From BiblePortal Wikipedia

Vine's Expository Dictionary of NT Words [1]

1: Δοκιμή (Strong'S #1382 — Noun Feminine — dokime — dok-ee-may' )

for which see Experience , No. 2, is rendered "trial" in  2—Corinthians 8:2 , AV (RV, "proof").

2: Πεῖρα (Strong'S #3984 — Noun Feminine — peira — pi'-rah )

"a making trial, an experiment," is used with lambano, "to receive or take," in  Hebrews 11:29 , rendered "assaying," and  Hebrews 11:36 , in the sense of "having experience of" (akin to peirao, "to assay, to try"), "had trial." In the Sept.,  Deuteronomy 28:56 .

3: Πειρασμός (Strong'S #3986 — Noun Masculine — peirasmos — pi-ras-mos' )

akin to No. 2, is rendered "trials" in  Acts 20:19 , RV. See Temptation.

4: Πύρωσις (Strong'S #4451 — Noun Feminine — purosis — poo'-ro-sis )

akin to puroo, "to set on fire," signifies (a) "a burning;" (b) "a refining," metaphorically in  1—Peter 4:12 , "fiery trial," or rather "trial by fire," referring to the refining of gold ( 1—Peter 1:7 ). See Burning.

 1—Peter 1:7Proof

Webster's Dictionary [2]

(1): ( n.) Any effort or exertion of strength for the purpose of ascertaining what can be done or effected.

(2): ( n.) The act of testing by experience; proof; test.

(3): ( n.) Examination by a test; experiment, as in chemistry, metallurgy, etc.

(4): ( n.) The state of being tried or tempted; exposure to suffering that tests strength, patience, faith, or the like; affliction or temptation that exercises and proves the graces or virtues of men.

(5): ( n.) The act of trying or testing in any manner.

(6): ( n.) The formal examination of the matter in issue in a cause before a competent tribunal; the mode of determining a question of fact in a court of law; the examination, in legal form, of the facts in issue in a cause pending before a competent tribunal, for the purpose of determining such issue.

(7): ( n.) That which tries or afflicts; that which harasses; that which tries the character or principles; that which tempts to evil; as, his child's conduct was a sore trial.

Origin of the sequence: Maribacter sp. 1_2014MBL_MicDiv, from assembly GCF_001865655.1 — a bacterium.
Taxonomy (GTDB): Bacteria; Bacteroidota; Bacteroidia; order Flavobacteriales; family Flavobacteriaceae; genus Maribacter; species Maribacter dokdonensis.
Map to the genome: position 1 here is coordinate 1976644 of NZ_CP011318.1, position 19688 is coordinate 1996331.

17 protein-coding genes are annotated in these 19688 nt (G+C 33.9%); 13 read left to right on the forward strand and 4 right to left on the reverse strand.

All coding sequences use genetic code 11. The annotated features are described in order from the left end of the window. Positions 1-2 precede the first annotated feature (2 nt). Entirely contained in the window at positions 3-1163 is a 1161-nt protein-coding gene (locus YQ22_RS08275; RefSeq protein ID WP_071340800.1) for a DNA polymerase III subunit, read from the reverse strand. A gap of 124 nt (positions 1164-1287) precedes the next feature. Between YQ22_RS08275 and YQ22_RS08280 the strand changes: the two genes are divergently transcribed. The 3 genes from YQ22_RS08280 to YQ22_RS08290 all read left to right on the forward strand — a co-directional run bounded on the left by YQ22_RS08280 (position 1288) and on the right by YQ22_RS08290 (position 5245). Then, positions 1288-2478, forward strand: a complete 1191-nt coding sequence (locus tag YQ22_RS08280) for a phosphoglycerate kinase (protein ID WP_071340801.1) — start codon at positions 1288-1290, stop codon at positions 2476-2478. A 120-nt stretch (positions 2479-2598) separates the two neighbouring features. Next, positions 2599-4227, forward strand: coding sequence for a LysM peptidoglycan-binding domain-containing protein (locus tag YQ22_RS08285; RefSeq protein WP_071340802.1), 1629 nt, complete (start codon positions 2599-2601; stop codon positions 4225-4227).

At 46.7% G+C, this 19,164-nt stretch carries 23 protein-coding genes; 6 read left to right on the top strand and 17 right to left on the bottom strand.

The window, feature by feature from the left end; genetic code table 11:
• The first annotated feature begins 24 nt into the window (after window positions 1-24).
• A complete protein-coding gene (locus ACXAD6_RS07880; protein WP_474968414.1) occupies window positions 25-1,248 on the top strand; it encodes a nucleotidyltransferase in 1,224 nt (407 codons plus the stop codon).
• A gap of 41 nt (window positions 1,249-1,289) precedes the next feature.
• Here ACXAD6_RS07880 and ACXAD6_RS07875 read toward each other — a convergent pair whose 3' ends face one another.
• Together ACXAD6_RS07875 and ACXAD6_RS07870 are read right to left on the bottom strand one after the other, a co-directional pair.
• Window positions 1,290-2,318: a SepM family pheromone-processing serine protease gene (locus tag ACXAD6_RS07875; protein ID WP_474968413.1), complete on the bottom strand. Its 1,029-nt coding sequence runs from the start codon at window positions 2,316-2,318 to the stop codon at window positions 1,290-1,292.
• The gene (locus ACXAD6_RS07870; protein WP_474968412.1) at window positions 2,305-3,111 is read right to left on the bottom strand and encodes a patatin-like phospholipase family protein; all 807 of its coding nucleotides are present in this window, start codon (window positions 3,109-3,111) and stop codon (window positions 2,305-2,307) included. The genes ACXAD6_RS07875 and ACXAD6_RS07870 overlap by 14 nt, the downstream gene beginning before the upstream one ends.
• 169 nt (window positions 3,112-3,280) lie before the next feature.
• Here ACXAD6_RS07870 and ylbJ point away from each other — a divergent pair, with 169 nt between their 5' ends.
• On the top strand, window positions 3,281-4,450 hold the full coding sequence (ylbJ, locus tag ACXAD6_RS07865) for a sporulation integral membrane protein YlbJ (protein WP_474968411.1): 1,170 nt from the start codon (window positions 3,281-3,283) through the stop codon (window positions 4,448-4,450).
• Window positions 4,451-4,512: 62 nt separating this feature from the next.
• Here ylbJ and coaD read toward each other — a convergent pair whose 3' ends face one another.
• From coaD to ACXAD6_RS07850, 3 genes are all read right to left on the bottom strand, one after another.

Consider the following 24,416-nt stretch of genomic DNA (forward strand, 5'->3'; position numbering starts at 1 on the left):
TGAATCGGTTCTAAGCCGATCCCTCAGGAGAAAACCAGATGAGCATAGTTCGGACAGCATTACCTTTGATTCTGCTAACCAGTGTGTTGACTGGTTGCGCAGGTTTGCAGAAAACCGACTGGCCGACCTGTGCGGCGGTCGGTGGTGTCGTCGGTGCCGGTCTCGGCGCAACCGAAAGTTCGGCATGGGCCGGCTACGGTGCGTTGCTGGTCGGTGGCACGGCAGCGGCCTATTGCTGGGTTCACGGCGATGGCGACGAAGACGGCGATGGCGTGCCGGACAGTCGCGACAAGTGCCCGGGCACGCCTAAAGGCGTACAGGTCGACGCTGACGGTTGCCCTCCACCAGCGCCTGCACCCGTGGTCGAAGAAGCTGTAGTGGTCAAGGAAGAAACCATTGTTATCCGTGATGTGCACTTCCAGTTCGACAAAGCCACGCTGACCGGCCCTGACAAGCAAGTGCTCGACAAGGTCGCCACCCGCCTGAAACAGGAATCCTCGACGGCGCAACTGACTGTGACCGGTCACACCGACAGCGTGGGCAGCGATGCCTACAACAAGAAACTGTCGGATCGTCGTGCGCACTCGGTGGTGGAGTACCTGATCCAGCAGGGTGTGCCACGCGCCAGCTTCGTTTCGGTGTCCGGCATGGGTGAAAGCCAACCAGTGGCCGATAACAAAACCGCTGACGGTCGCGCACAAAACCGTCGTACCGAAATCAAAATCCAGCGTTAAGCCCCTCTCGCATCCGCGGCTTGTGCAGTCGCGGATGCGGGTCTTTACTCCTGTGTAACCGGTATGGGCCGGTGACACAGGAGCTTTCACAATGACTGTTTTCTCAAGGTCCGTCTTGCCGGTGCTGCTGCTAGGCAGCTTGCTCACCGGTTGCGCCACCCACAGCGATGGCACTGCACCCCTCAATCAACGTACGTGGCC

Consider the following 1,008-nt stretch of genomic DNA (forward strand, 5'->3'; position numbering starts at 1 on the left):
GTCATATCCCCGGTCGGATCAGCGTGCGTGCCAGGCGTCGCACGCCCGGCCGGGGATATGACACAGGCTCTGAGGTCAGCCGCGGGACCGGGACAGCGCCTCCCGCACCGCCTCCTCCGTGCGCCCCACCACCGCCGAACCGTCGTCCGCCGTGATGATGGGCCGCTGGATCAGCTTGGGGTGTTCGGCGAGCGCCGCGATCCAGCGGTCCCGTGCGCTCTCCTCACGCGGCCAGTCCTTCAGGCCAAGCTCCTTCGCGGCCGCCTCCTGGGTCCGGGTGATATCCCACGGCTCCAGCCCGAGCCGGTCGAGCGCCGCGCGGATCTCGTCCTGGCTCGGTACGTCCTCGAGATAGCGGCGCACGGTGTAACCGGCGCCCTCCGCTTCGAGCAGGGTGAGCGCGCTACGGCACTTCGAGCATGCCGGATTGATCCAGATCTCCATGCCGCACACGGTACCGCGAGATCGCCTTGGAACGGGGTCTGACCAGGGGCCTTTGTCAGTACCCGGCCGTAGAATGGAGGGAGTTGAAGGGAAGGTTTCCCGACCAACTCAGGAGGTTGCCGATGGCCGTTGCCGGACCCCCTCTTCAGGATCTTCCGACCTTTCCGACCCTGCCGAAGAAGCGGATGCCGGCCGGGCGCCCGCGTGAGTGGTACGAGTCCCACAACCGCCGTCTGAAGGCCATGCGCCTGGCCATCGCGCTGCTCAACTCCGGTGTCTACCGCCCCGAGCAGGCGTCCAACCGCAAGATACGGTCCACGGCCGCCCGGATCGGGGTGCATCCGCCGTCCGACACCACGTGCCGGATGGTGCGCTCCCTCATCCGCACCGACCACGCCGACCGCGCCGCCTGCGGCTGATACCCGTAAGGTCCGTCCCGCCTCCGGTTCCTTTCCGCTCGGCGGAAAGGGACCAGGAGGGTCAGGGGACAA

King James Dictionary [3]

TRI'AL, n. from try. Any effort or exertion of strength for the purpose of ascertaining its effect, or what can be done. A man tries to lift a stone, and on trial finds he is not able. A team attempts to draw a load, and after unsuccessful trial, the attempt is relinquished.

1. Examination by a test experiment as in chimistry and metallurgy. 2. Experiment act of examining by experience. In gardening and agriculture, we learn by trial what land will produce and often, repeated trials are necessary. 3. Experience suffering that puts strength, patience of faith to the test afflictions or temptations that exercise and prove the graces or virtues of men.

Others had trial of cruel mockings and scourgings.  Hebrews 11

4. In law, the examination of a cause in controversy between parties, before a proper tribunal. Trials are or criminal. Trial in causes, may be by record or inspection it may be by witnesses and jury, or by the court. By the laws of England and of the United States, trial by jury, in criminal cases, is held sacred. No criminal can be legally deprived of that privilege. 5. Temptation test of virtue.

Every station is exposed to some trials.

6. State of being tried.

Fausset's Bible Dictionary [4]

(See Judges ; Council; Law; Pilate ) In  Acts 19:38, margin, "the court days are now being kept," i.e. the court is now sitting, "and there are deputies." The assembly of citizens then sitting formed the conventus, out of which the "deputy" or proconsul ( Anthupatos ) selected "judices" or assessors ( Anthupatoi ); thus the court consisted of the proconsul and his assessors.

Smith's Bible Dictionary [5]

Trial. Information on the subject of trials, under the Jewish law will be found, in the articles on Judges , and Sanhedrin , and also in Jesus Christ .

Hastings' Dictionary of the Bible [6]

TRIAL . See Temptation.

Hastings' Dictionary of the New Testament [7]

See Suffering, Temptation, Trial-at-Law.

Cyclopedia of Biblical, Theological and Ecclesiastical Literature [8]

a term used in Scripture only in the sense of testing (usually some form of

בָּחִן , Δοκιμή or Δοκίμιον ; but once מִסָּה ,  Job 9:23, elsewhere "temptation" [q.v. ]; and so Πεῖρα ,  Hebrews 11:36; Πύρωσις , "fiery trial,"  1 Peter 4:12, lit. Burning, as elsewhere rendered), to denote painful circumstances into which persons are brought by divine Providence with a view to illustrate the perfections of God, bring to light the real character of those who are thus tried, and by the influence of temporal suffering, which shows the transitory nature and uncertain tenure of all earthly advantages, to promote their eternal and spiritual interests. (See Tempt).

Kitto's Popular Cyclopedia of Biblial Literature [9]